•Obama is raising more than his opponents from executives of some of the corporate interests he criticizes. Obama has received more money from people who work at pharmaceutical and health product companies, according to the non-partisan Center for Responsive Politics. He's taken in $528,765 through February, compared with $506,001 for Clinton and $139,400 for McCain, despite saying last July that "I don't take pharma money."
Vietor declined to answer questions about lobbyists' role in the campaign and the candidate's decision to accept contributions from lobbyists' spouses and partners. He called Obama's policy an imperfect but important symbolic step. Vietor said Obama "has long believed that lobbyists exert far too much influence over the national agenda."
Obama attracts small donors
Obama has called his refusal to accept PAC and federal lobbyist money "a multimillion-dollar" sacrifice, but his opponents' numbers suggest otherwise. Clinton has raised about $2 million from lobbyists and PACs while McCain has taken in about $1.2 million, according to the center.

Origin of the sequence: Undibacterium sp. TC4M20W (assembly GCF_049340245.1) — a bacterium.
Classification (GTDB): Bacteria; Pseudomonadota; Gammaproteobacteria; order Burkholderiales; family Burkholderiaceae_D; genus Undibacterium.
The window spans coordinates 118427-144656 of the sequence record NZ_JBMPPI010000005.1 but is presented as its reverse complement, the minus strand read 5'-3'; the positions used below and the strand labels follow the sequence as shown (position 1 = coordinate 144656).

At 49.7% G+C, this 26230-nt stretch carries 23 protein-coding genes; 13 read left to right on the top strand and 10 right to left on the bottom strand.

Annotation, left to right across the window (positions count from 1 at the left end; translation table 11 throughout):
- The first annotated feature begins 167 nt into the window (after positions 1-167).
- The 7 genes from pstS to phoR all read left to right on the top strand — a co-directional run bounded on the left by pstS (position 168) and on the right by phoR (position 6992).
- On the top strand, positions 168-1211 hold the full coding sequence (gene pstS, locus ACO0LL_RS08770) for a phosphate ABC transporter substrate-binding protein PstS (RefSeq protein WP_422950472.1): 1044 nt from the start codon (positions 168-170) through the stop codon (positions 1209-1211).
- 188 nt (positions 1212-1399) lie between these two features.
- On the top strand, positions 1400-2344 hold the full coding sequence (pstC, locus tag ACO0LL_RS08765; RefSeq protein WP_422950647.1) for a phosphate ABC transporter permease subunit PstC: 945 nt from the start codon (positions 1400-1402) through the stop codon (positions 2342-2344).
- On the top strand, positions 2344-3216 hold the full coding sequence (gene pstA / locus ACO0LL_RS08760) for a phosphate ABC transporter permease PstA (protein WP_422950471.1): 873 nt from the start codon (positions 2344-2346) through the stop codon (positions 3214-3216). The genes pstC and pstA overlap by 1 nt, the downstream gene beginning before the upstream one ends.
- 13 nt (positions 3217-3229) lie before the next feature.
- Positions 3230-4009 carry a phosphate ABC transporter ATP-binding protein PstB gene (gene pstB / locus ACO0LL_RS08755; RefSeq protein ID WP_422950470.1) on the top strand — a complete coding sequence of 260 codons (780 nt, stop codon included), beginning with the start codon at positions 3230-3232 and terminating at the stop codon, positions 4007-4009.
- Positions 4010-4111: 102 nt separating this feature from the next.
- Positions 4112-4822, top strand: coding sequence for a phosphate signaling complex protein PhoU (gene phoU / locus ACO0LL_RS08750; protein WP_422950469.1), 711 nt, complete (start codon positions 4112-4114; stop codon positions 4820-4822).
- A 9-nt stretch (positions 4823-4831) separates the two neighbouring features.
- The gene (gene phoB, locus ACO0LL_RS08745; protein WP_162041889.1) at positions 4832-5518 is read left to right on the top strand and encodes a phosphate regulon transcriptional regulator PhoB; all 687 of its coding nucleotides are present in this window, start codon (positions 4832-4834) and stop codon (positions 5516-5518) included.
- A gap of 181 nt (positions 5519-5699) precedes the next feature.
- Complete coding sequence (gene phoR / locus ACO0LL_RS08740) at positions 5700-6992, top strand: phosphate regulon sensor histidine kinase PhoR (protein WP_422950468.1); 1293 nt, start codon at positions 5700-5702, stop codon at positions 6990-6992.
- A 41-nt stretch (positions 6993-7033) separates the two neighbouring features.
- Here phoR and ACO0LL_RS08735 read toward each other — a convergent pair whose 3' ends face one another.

Obama points to his unprecedented success in raising small sums from tens of thousands of regular citizens. As of Feb. 29, he had raised 41% of his money in increments of $200 or less, compared with 26% for Clinton and 13% for McCain, according to an analysis by the non-partisan Campaign Finance Institute.
Yet Obama's 20 largest sources of money, grouped by employers, are executives from major corporations and law firms with a Washington lobbying presence — including Goldman Sachs, Citigroup and Google, according to the center. Clinton's and McCain's top donors include executives from some of the same companies, such as Goldman Sachs and Citigroup.